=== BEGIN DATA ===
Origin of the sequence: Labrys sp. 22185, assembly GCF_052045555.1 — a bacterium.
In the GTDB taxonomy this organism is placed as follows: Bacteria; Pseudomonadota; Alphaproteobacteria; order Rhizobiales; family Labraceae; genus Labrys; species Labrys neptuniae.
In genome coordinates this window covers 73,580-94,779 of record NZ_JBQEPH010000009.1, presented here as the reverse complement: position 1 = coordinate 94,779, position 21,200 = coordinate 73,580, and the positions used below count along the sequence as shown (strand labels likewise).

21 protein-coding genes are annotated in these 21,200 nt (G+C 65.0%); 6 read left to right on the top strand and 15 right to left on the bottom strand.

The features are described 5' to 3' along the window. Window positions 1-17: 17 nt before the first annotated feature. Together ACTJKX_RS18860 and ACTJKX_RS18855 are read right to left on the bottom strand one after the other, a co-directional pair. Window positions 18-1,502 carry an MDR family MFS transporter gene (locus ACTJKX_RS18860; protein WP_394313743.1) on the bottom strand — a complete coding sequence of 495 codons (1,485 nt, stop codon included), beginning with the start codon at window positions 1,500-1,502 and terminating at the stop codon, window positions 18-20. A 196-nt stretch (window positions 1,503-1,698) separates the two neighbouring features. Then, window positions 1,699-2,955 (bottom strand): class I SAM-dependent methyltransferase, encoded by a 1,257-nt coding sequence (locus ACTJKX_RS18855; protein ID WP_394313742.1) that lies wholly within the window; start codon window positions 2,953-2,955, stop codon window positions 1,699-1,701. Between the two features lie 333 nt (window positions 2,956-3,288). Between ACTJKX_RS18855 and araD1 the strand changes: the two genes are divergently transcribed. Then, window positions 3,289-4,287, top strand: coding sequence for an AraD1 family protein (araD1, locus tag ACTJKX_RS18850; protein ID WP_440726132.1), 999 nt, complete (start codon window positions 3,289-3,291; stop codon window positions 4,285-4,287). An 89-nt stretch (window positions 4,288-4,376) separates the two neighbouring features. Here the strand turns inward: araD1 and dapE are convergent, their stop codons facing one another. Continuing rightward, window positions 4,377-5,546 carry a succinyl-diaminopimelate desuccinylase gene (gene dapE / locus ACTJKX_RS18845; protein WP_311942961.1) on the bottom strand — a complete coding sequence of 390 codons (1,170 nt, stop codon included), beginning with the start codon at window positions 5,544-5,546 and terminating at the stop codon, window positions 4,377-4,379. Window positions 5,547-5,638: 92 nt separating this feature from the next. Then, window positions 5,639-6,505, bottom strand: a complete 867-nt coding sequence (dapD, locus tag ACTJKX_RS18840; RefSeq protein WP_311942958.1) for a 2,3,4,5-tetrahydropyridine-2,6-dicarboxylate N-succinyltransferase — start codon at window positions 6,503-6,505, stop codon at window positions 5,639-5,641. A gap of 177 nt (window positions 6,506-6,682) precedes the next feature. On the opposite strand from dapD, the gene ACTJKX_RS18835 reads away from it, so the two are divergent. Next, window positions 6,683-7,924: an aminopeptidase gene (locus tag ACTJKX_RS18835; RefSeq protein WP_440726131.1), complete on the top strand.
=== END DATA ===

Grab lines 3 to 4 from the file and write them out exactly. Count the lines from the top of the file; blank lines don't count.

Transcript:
In genome coordinates this window covers 73,580-94,779 of record NZ_JBQEPH010000009.1, presented here as the reverse complement: position 1 = coordinate 94,779, position 21,200 = coordinate 73,580, and the positions used below count along the sequence as shown (strand labels likewise).

21 protein-coding genes are annotated in these 21,200 nt (G+C 65.0%); 6 read left to right on the top strand and 15 right to left on the bottom strand.